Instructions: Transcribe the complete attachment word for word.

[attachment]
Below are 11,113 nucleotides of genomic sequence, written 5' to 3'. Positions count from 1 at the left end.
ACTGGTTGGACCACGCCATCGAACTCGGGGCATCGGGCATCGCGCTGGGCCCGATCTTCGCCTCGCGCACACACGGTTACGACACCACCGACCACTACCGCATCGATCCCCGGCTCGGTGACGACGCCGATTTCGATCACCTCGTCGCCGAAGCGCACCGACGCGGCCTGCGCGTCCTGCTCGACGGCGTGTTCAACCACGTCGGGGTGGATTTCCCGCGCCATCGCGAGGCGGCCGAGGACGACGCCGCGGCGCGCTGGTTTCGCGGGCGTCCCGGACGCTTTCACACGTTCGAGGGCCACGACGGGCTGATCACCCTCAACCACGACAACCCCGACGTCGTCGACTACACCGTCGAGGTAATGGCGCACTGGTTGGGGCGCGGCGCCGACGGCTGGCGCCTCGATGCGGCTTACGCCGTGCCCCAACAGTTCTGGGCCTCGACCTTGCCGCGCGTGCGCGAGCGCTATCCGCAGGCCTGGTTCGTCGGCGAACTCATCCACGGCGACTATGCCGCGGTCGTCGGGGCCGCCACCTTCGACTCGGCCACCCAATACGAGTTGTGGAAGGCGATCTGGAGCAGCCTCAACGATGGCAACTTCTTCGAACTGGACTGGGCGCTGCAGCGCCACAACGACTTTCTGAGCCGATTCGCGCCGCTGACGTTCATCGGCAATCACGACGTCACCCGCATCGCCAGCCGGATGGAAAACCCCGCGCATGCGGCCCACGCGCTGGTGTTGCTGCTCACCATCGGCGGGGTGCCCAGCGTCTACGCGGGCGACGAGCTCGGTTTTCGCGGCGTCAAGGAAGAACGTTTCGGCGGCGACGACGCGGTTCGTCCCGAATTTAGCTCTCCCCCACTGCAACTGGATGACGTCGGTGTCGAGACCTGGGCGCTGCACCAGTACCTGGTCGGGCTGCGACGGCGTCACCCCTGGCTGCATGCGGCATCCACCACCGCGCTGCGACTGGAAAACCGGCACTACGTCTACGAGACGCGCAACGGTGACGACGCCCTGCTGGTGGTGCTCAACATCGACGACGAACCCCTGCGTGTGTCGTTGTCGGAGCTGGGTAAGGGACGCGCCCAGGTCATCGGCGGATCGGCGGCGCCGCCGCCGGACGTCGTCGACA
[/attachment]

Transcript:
Below are 11,113 nucleotides of genomic sequence, written 5' to 3'. Positions count from 1 at the left end.
ACTGGTTGGACCACGCCATCGAACTCGGGGCATCGGGCATCGCGCTGGGCCCGATCTTCGCCTCGCGCACACACGGTTACGACACCACCGACCACTACCGCATCGATCCCCGGCTCGGTGACGACGCCGATTTCGATCACCTCGTCGCCGAAGCGCACCGACGCGGCCTGCGCGTCCTGCTCGACGGCGTGTTCAACCACGTCGGGGTGGATTTCCCGCGCCATCGCGAGGCGGCCGAGGACGACGCCGCGGCGCGCTGGTTTCGCGGGCGTCCCGGACGCTTTCACACGTTCGAGGGCCACGACGGGCTGATCACCCTCAACCACGACAACCCCGACGTCGTCGACTACACCGTCGAGGTAATGGCGCACTGGTTGGGGCGCGGCGCCGACGGCTGGCGCCTCGATGCGGCTTACGCCGTGCCCCAACAGTTCTGGGCCTCGACCTTGCCGCGCGTGCGCGAGCGCTATCCGCAGGCCTGGTTCGTCGGCGAACTCATCCACGGCGACTATGCCGCGGTCGTCGGGGCCGCCACCTTCGACTCGGCCACCCAATACGAGTTGTGGAAGGCGATCTGGAGCAGCCTCAACGATGGCAACTTCTTCGAACTGGACTGGGCGCTGCAGCGCCACAACGACTTTCTGAGCCGATTCGCGCCGCTGACGTTCATCGGCAATCACGACGTCACCCGCATCGCCAGCCGGATGGAAAACCCCGCGCATGCGGCCCACGCGCTGGTGTTGCTGCTCACCATCGGCGGGGTGCCCAGCGTCTACGCGGGCGACGAGCTCGGTTTTCGCGGCGTCAAGGAAGAACGTTTCGGCGGCGACGACGCGGTTCGTCCCGAATTTAGCTCTCCCCCACTGCAACTGGATGACGTCGGTGTCGAGACCTGGGCGCTGCACCAGTACCTGGTCGGGCTGCGACGGCGTCACCCCTGGCTGCATGCGGCATCCACCACCGCGCTGCGACTGGAAAACCGGCACTACGTCTACGAGACGCGCAACGGTGACGACGCCCTGCTGGTGGTGCTCAACATCGACGACGAACCCCTGCGTGTGTCGTTGTCGGAGCTGGGTAAGGGACGCGCCCAGGTCATCGGCGGATCGGCGGCGCCGCCGCCGGACGTCGTCGACA